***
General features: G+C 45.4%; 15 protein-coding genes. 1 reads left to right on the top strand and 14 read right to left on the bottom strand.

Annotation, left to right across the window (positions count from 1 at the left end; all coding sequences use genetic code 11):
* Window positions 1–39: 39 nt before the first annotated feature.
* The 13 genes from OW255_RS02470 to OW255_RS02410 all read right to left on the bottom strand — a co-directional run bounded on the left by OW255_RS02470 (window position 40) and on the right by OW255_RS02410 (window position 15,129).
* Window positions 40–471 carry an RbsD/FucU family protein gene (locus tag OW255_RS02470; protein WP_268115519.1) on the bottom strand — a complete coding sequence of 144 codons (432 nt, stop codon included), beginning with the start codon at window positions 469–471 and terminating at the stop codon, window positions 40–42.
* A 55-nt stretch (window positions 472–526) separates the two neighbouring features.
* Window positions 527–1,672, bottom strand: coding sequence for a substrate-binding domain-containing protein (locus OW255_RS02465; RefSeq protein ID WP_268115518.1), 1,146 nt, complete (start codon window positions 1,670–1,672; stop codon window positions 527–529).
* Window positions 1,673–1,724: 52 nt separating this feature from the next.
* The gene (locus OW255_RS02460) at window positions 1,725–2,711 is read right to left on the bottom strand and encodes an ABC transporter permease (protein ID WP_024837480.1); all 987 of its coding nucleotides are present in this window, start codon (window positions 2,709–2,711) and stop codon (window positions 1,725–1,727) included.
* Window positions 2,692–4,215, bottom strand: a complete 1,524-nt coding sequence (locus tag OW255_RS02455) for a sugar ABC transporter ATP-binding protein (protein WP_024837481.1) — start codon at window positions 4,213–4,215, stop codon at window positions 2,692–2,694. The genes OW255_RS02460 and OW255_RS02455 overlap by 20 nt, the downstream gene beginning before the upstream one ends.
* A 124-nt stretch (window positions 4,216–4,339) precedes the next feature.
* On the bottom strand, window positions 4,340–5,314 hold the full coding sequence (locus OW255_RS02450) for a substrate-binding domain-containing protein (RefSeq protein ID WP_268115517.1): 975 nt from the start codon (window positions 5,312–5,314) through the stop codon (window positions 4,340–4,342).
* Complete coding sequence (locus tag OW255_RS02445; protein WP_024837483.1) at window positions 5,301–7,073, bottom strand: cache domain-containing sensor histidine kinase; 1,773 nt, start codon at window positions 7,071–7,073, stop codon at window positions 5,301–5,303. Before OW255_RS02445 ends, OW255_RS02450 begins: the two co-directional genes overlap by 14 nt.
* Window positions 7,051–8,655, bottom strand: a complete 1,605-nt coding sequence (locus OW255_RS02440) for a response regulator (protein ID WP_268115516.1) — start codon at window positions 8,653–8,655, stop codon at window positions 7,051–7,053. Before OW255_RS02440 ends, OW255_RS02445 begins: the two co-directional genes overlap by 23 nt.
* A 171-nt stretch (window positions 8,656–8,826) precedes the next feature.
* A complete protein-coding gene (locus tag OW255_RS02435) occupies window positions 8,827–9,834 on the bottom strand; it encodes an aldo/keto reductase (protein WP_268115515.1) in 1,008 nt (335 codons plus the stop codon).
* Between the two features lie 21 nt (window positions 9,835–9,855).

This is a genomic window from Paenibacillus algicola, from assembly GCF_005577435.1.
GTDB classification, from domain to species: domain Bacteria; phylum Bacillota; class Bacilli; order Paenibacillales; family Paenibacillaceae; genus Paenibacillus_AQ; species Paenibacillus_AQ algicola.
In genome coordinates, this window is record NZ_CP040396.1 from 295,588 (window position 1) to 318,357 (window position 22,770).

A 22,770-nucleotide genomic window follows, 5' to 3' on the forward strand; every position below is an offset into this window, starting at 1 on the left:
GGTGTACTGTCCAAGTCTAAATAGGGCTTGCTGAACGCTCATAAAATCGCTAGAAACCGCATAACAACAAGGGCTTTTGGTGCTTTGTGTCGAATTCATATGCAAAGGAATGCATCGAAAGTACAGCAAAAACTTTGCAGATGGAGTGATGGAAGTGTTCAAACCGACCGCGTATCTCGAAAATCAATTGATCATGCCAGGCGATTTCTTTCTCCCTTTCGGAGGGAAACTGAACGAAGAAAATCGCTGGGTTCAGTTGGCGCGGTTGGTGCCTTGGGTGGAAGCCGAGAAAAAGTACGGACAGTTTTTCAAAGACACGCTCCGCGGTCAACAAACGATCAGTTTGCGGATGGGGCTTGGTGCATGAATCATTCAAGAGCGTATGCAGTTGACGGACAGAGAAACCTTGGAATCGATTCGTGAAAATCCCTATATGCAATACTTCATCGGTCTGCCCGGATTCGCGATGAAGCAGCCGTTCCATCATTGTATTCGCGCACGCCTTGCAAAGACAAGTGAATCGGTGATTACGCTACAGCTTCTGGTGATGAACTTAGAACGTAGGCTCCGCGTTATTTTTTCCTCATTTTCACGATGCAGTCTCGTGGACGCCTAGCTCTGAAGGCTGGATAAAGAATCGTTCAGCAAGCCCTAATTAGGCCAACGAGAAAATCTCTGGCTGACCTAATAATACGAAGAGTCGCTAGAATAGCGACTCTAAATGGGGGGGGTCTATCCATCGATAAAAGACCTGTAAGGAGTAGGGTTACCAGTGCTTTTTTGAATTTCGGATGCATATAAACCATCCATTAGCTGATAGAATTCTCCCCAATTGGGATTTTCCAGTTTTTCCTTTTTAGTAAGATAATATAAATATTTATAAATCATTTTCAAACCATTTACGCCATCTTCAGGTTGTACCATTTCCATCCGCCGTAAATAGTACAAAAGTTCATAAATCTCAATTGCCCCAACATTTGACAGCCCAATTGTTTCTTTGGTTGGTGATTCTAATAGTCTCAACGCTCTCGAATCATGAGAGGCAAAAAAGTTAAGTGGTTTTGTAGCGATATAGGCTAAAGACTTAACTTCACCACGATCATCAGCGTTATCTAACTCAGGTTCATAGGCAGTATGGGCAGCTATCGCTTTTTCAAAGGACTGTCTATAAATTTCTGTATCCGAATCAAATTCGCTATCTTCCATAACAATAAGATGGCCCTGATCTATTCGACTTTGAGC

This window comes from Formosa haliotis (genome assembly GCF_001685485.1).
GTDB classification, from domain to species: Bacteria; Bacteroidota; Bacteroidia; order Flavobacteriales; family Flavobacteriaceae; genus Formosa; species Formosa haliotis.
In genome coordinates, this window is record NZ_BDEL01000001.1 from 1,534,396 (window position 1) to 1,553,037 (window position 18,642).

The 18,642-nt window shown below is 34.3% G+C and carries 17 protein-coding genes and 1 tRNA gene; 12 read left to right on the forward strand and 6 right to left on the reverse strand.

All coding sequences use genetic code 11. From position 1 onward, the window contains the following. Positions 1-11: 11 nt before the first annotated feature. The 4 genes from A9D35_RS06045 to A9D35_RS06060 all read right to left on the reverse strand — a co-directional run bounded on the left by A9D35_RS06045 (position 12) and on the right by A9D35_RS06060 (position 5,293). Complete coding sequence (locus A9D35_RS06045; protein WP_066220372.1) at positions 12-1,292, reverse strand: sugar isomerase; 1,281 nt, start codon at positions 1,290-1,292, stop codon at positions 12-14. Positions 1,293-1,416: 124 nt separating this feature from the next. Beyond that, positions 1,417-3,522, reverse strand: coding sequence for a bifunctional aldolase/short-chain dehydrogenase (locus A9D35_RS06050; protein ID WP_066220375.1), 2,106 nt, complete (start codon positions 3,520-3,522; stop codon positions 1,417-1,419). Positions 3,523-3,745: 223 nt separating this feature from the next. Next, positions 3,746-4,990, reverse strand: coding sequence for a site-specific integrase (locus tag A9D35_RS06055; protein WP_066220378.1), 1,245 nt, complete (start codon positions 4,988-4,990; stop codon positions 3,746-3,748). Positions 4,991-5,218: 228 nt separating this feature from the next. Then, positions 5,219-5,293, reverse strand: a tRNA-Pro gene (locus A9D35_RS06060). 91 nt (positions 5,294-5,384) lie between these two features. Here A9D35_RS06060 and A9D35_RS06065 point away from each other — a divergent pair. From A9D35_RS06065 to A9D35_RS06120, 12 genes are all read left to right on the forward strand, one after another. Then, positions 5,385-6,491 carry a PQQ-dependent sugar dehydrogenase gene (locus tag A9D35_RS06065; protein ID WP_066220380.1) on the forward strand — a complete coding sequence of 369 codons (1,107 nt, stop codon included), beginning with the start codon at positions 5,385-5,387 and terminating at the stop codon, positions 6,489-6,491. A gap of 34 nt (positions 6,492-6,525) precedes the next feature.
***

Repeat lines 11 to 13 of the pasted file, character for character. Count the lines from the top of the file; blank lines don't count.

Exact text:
* A 124-nt stretch (window positions 4,216–4,339) precedes the next feature.
* On the bottom strand, window positions 4,340–5,314 hold the full coding sequence (locus OW255_RS02450) for a substrate-binding domain-containing protein (RefSeq protein ID WP_268115517.1): 975 nt from the start codon (window positions 5,312–5,314) through the stop codon (window positions 4,340–4,342).
* Complete coding sequence (locus tag OW255_RS02445; protein WP_024837483.1) at window positions 5,301–7,073, bottom strand: cache domain-containing sensor histidine kinase; 1,773 nt, start codon at window positions 7,071–7,073, stop codon at window positions 5,301–5,303. Before OW255_RS02445 ends, OW255_RS02450 begins: the two co-directional genes overlap by 14 nt.